While it’s true that it’s up to the company to make the calls about how to handle issues with its employees, Moneta can’t deny that his complaint was the catalyst for this unfortunate outcome.
He definitely blew things out of proportion by reporting the employees to their bosses after he had already launched his complaint to them directly and they were apologetic and turned the music off immediately. If they had been rebellious or objected to his complaint, then a call to the higher-ups would have been warranted, but that wasn’t the case.
Brown and Simmons may have made a poor choice in allowing an obscene song to play out loud in a public establishment; however, it’s possible that in the midst of them working, they didn’t even notice what the song was saying.
In a random playlist, you never know what song is going to play. Furthermore, they were moving around serving customers, so it’s likely they weren’t paying very close attention to the song's words.
As for the company, if Brown’s argument is true that there was no pre-established policy regarding music or guidelines in place for what was considered appropriate, then it was totally unfair to fire the employees.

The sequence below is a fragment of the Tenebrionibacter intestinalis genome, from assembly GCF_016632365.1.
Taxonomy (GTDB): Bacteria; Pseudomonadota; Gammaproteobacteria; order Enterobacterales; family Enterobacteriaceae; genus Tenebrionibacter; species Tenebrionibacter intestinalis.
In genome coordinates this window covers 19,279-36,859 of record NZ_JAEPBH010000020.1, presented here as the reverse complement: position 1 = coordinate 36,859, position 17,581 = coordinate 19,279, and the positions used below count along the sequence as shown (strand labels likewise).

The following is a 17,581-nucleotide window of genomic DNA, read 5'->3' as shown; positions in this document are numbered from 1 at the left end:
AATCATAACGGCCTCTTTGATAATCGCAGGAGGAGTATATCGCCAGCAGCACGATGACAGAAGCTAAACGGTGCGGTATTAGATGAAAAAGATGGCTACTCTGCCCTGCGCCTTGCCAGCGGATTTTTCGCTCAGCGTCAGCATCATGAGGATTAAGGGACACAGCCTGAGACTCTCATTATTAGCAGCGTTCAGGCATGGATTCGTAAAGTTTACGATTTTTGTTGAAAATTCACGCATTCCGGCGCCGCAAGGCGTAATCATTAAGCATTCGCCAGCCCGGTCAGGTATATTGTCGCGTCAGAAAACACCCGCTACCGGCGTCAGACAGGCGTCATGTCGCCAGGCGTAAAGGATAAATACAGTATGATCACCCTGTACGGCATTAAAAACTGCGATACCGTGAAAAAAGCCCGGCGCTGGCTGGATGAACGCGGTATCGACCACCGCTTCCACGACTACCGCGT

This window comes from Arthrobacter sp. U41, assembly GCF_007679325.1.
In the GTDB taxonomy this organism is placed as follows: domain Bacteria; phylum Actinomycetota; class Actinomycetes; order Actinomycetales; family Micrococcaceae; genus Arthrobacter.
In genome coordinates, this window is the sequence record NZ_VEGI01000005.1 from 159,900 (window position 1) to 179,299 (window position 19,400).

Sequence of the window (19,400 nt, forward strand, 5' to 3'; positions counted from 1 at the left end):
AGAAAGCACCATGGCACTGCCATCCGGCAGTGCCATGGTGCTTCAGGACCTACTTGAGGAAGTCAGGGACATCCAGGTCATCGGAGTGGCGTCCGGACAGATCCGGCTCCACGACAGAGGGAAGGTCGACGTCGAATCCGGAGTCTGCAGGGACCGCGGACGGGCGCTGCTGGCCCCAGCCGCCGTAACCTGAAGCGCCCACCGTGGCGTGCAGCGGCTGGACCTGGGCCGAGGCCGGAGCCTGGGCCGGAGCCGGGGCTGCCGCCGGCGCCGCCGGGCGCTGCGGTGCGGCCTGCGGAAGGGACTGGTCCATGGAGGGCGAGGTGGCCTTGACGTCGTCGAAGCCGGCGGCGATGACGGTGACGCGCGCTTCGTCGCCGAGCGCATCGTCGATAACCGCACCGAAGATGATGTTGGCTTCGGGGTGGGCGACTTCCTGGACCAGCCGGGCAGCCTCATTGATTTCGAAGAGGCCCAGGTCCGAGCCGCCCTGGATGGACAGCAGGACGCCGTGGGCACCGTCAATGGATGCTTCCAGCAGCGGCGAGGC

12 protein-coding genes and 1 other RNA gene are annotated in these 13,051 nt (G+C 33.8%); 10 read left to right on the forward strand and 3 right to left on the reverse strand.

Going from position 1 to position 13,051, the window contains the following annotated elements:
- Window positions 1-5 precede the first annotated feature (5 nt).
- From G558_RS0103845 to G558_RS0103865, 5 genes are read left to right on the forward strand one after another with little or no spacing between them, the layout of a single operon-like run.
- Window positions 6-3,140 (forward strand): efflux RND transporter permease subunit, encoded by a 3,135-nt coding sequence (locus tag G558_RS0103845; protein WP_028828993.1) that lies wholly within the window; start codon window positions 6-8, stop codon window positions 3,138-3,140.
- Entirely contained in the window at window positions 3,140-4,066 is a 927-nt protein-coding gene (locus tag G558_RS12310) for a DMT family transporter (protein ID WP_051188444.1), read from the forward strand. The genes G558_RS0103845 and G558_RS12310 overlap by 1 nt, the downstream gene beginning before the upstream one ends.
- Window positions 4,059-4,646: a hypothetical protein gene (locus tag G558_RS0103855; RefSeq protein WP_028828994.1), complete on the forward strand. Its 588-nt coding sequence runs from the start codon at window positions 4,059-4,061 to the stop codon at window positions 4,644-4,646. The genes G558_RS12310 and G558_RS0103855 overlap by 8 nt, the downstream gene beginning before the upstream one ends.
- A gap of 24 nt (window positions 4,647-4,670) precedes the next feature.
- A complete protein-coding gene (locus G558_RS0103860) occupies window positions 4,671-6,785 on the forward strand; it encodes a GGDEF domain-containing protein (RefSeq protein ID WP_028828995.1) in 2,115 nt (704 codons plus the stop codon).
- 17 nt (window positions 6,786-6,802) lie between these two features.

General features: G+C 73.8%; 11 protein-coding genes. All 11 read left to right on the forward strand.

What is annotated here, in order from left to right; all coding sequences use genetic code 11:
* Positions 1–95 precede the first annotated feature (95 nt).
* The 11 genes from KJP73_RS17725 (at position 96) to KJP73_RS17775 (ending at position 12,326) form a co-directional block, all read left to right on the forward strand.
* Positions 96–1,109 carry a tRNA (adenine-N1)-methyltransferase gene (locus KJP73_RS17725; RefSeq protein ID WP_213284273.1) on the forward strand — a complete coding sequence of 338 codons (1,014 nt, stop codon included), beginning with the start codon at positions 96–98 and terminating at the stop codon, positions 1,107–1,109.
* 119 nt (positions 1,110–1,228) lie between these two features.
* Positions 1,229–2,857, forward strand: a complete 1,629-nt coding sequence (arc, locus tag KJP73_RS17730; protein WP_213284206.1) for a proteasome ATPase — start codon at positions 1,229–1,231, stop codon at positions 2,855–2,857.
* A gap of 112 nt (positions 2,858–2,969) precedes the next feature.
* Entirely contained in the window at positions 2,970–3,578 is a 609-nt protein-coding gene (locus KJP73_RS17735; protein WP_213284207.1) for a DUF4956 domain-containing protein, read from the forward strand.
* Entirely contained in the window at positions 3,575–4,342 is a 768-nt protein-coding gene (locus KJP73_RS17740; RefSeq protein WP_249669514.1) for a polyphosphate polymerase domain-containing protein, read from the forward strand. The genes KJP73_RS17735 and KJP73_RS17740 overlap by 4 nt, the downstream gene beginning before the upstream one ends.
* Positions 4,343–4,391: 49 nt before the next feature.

If the company wanted to appease the university by dishing out some form of punishment, docking their pay or cutting their hours for a certain period of time would have been more reasonable, especially given that this was each of their first offense.
No doubt, the situation was mishandled, which has prompted some people to question the motives behind resorting to termination. Moneta has been accused of racism in the past for defending the presence of Confederate statues on campus, and now, some people suspect that Brown's race may have played a role in how Moneta responded to the matter.
Just in case you thought I was lying. pic.twitter.com/PgdZBHoDy2— TheAngrySociologist (@SankofaBrown) May 9, 2018
Larry Moneta said he'd always defend freedom of speech but he got a black woman fired for playing a rap song in a coffee shop. So the N word is okay when it's written on campus dorm doors and spoken to students directly, but not when it's music making u uncomfortable? https://t.co/qhtwKrdERa— T. (@Taylioness) May 8, 2018
I worked under Larry Moneta three years ago, during the Duke student anti-racist sit ins (prompted by a diff VP at Duke hitting a black woman with his car and calling her the n word) anddddd given his reaction to those students? This does not surprise me in the least. ?? https://t.co/OoEXr33DIk— Dr. R (@EmicAcademic) May 9, 2018
The Duke VP, Larry Moneta (@Dukestuaff), previously said he didn't believe in protections against hate speech because he believed in free speech. Apparently that doesn't apply to rap music, as he had Britni Brown, a Black woman, fired from her campus job for playing a rap song. https://t.co/PQrFTB0lBP— Marcus H. Johnson (@marcushjohnson) May 9, 2018